Honestly, I am still surprised at the power of that one rainbow-colored image; it caused a flurry of messages from people I hadn’t talked to in a long while, people whose views had previously been unknown to me. A handful, the ones who were, as they put it ‘on the right side of the issue’, congratulated me for promoting such a noteworthy cause. Most of the responses, however, were either extremely negative or mildly condescending and they quite astutely captured the frenzy of emotions my rainbow picture had caused in these rather conservative people’s minds.

Out of the ‘haters’, as they are called in colloquial terms, several sent me long Quranic ayats (verses) from select passages in the Quran, asking me to read and fear the wrath of God. There were those among the haters who were a bit gentler, requesting me instead to ask God for forgiveness and informing me that they were praying for God to be merciful in my case. And then there were some who were upfront with their anger towards me, telling me that I should be ashamed for being such a hypocrite and turning on the Muslim community.

Throughout the week, I was an unwilling host to several of these hostile responses. While some may have found the experience mortifying, I found it rather educational as it helped me see the perspective of those who were against LGBT rights, and at times even provided me with the chance to enter into a broad discussion with them on the matter. Unfortunately, these discussions – although entertaining – did not manage to turn any heads towards acceptance of the LGBT community. In some cases, it fueled the rage of some of the more conservative participants of the discussion, who took it out by asking me to remember all the times God destroyed civilizations in when outraged by their non-conformity with his laws. In these instances, the story of Lot was frequently referred to, and the participants who pressed these stories on me ordered me to take the word of God as the sole truth alone.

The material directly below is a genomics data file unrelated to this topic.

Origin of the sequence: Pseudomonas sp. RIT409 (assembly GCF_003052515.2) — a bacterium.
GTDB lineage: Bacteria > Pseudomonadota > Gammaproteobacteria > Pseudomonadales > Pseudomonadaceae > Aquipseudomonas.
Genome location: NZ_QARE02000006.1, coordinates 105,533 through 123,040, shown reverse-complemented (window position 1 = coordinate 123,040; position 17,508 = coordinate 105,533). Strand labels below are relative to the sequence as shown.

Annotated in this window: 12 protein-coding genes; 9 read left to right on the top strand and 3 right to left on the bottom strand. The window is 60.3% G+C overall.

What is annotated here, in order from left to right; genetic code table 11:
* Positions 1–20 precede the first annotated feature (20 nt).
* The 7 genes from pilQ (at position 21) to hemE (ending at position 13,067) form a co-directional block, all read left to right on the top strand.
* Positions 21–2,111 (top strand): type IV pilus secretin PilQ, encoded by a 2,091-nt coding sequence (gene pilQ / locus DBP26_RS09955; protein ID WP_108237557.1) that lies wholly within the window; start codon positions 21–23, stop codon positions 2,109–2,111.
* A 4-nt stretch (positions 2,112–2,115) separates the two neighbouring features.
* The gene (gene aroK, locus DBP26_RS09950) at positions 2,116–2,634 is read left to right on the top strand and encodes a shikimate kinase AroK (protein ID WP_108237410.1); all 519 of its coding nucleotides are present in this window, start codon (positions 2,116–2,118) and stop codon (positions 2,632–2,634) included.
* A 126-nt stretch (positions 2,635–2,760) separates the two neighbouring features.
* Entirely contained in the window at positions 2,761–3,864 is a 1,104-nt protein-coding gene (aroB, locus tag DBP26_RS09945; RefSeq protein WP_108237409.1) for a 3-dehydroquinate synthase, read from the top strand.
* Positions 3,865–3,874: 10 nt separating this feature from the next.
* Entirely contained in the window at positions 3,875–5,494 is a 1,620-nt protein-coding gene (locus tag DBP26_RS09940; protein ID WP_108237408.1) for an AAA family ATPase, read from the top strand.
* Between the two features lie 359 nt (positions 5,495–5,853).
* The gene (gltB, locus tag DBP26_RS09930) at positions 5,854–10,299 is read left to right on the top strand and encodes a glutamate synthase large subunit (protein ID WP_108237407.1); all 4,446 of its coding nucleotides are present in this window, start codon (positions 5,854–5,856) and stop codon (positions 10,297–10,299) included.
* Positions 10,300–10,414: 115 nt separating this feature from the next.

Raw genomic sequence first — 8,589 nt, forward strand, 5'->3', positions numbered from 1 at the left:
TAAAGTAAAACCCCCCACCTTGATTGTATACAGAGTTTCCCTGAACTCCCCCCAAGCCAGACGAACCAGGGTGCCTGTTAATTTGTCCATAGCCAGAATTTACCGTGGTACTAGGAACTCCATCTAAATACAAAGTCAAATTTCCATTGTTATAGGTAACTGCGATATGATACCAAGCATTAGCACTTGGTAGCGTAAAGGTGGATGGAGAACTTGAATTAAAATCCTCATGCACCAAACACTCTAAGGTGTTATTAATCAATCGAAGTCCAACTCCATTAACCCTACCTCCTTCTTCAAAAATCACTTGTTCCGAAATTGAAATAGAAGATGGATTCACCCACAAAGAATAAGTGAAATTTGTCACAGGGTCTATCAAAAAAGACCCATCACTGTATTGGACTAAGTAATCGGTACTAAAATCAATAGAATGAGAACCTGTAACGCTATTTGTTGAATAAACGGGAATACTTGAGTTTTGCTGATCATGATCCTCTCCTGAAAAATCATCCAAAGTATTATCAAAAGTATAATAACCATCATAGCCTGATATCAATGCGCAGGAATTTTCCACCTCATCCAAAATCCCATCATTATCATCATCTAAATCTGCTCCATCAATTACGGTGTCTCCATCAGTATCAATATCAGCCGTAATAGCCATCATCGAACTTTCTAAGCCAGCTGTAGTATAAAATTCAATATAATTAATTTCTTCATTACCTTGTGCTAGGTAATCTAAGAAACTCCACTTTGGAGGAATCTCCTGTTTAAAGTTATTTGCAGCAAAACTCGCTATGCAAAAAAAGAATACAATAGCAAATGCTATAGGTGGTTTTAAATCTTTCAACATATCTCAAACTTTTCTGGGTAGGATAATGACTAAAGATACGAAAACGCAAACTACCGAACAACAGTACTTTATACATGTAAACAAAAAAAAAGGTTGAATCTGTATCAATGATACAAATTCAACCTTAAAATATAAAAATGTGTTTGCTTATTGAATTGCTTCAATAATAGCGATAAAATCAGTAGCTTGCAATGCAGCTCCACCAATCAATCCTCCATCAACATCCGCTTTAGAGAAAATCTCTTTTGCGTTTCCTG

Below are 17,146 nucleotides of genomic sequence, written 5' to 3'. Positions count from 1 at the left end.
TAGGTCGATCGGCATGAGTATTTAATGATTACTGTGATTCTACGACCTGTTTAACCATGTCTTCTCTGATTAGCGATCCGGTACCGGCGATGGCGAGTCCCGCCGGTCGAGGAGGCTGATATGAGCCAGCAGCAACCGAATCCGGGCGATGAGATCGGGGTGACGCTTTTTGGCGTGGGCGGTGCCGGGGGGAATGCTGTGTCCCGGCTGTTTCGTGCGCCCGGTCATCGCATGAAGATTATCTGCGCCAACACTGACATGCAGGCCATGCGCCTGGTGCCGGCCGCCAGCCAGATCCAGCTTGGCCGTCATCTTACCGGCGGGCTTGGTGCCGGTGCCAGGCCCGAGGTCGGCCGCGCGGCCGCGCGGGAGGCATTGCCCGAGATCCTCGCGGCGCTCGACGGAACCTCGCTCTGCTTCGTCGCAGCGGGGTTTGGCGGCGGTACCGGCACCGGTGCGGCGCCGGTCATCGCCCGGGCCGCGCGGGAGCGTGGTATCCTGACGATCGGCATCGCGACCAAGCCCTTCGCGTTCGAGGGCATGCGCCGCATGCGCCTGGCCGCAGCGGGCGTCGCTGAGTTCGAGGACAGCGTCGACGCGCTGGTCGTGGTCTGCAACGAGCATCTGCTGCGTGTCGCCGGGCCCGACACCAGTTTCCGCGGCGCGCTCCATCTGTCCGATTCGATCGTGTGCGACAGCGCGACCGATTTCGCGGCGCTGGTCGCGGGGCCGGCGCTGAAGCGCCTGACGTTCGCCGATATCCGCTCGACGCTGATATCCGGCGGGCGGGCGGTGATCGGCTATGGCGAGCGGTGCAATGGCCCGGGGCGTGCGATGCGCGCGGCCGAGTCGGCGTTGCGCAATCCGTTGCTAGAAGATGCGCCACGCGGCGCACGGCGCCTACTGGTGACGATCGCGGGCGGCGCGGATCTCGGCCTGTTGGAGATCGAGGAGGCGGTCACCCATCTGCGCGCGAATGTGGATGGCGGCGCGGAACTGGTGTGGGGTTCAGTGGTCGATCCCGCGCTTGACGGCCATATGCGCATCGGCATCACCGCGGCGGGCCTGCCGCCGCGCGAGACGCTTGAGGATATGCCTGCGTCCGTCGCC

All in all, it was a very interesting experience for me. Eventually I decided to change my profile picture as I was warned by people to exercise caution when expressing political views in a volatile country such as Pakistan. At first I felt like being reckless, but the overwhelmingly negative response I received was compelling enough to subdue my activist tendencies for the time being. If there is one thing I desire after going through this experience, it’s that in the near future people in Pakistan learn to tolerate every caste and creed and that activists for human rights raise their voice high enough for people to both listen and re-visit their misguided stereotypes and prejudices about people in general.

Mohsin’s Story